Barrier-Less Highway 97 Claims Another Life

Highway 97 has claimed its first life of 2009 - 16-year-old Mountain View High School cheerleader Shalae Rae Mortenson.

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Highway 97 has claimed its first life of 2009 - 16-year-old Mountain View High School cheerleader Shalae Rae Mortenson.


According to a story on the front page of this morning's Bulletin, Mortenson was killed "when her northbound pickup truck spun across the center line of U.S. Highway 97 south of Redmond near Southwest Quarry Avenue and into the path of a truck traveling in the opposite direction." The driver of the other truck was seriously injured.

This tragedy almost certainly would not have happened if a Jersey Wall had been in place on that section of the highway, as The Eye advocated almost exactly a month ago. At that time, Daniel and Madge York of Prineville were killed when another vehicle swerved to avoid a pickup towing a trailer and veered across the highway into their lane, hitting their car head-on.

Jersey Walls or Jersey Barriers - so named because they were first used on the New Jersey Turnpike - are three-foot-high concrete structures designed to prevent vehicles from crossing into oncoming traffic and nudge them back into their own travel lane.

The Oregon Department of Transportation already has installed a Jersey Wall on 97 south of Bend near Lava Butte, a formerly deadly stretch of highway. An ODOT spokesman told us in December that the agency wants to put walls on 97 between Bend and Redmond someday, but doesn't have the money to do it yet.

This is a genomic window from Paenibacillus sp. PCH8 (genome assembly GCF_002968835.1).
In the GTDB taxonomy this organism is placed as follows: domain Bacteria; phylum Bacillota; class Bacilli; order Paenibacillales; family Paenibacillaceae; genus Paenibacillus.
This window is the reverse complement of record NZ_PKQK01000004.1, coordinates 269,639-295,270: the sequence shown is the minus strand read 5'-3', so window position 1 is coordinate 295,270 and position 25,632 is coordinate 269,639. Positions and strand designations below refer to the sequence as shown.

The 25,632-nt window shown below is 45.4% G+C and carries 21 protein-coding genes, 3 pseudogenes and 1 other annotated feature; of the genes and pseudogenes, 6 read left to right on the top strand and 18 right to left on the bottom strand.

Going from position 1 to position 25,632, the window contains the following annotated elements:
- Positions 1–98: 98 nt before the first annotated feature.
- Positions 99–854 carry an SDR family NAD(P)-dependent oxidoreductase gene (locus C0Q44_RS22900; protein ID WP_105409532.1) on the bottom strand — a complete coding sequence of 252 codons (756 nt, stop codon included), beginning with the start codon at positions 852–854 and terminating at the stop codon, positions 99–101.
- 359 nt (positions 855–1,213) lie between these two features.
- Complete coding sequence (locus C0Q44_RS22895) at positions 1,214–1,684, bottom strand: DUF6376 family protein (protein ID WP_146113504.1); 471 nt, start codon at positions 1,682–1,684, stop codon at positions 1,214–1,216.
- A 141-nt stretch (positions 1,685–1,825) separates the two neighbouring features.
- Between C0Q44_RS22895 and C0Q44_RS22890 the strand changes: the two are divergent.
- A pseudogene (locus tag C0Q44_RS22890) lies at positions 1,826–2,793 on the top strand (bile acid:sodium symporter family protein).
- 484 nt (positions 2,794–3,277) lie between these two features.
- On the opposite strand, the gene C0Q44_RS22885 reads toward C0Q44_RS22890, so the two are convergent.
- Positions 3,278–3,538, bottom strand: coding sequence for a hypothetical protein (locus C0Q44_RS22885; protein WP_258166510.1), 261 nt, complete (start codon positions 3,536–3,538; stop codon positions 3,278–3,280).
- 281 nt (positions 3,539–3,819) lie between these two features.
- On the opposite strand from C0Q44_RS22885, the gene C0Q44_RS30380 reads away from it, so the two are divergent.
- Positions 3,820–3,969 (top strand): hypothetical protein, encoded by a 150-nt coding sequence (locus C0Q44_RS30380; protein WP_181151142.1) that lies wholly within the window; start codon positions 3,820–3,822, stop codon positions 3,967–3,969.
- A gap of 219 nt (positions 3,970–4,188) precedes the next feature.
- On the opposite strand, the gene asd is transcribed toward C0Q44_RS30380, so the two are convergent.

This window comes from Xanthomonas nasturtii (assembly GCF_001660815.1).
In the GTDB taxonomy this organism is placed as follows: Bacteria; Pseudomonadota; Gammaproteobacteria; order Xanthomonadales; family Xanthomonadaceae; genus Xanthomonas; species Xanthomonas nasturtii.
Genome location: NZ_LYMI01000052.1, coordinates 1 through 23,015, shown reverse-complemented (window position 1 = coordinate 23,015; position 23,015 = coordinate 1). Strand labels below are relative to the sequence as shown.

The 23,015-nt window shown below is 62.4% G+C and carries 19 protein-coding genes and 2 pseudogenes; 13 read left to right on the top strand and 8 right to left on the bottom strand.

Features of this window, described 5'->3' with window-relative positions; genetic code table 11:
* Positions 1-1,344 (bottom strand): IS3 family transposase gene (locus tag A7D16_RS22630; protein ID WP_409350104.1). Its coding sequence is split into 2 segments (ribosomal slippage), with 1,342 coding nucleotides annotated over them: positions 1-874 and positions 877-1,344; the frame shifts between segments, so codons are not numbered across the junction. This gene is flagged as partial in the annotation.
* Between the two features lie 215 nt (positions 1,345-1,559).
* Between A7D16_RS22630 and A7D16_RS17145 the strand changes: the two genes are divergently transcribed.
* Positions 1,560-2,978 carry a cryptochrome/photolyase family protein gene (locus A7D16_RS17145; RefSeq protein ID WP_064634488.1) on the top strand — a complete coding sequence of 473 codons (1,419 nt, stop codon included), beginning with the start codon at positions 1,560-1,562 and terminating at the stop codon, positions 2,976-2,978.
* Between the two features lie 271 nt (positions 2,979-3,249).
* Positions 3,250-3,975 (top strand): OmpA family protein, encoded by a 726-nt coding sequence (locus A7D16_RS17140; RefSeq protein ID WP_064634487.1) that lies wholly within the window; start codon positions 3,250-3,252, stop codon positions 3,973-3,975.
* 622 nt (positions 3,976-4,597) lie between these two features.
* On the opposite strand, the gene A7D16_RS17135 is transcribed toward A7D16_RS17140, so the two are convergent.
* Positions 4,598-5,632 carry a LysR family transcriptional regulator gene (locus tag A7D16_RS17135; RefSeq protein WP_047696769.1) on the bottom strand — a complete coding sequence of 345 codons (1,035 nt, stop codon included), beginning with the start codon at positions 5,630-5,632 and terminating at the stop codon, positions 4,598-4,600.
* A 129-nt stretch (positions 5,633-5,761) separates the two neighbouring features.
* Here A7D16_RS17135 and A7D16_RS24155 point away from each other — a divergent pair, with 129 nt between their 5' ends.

Also, the spokesman said, ODOT anticipates resistance from local property owners who'd find it more difficult to turn into their driveways. The Eye doesn't have a hell of a lot of sympathy for such whiners. Losing your life is a bit more inconvenient than having to drive down the highway a little way to make a U-turn.

If you agree that putting a Jersey Wall on 97 should be an urgent priority for ODOT, you can phone ODOT's Citizen Representative at 888-275-6368 or send a comment here.

In the meantime, The Eye is going to keep track of how many people get killed in head-ons on that stretch of 97 through next November. Right now we're at three and counting.

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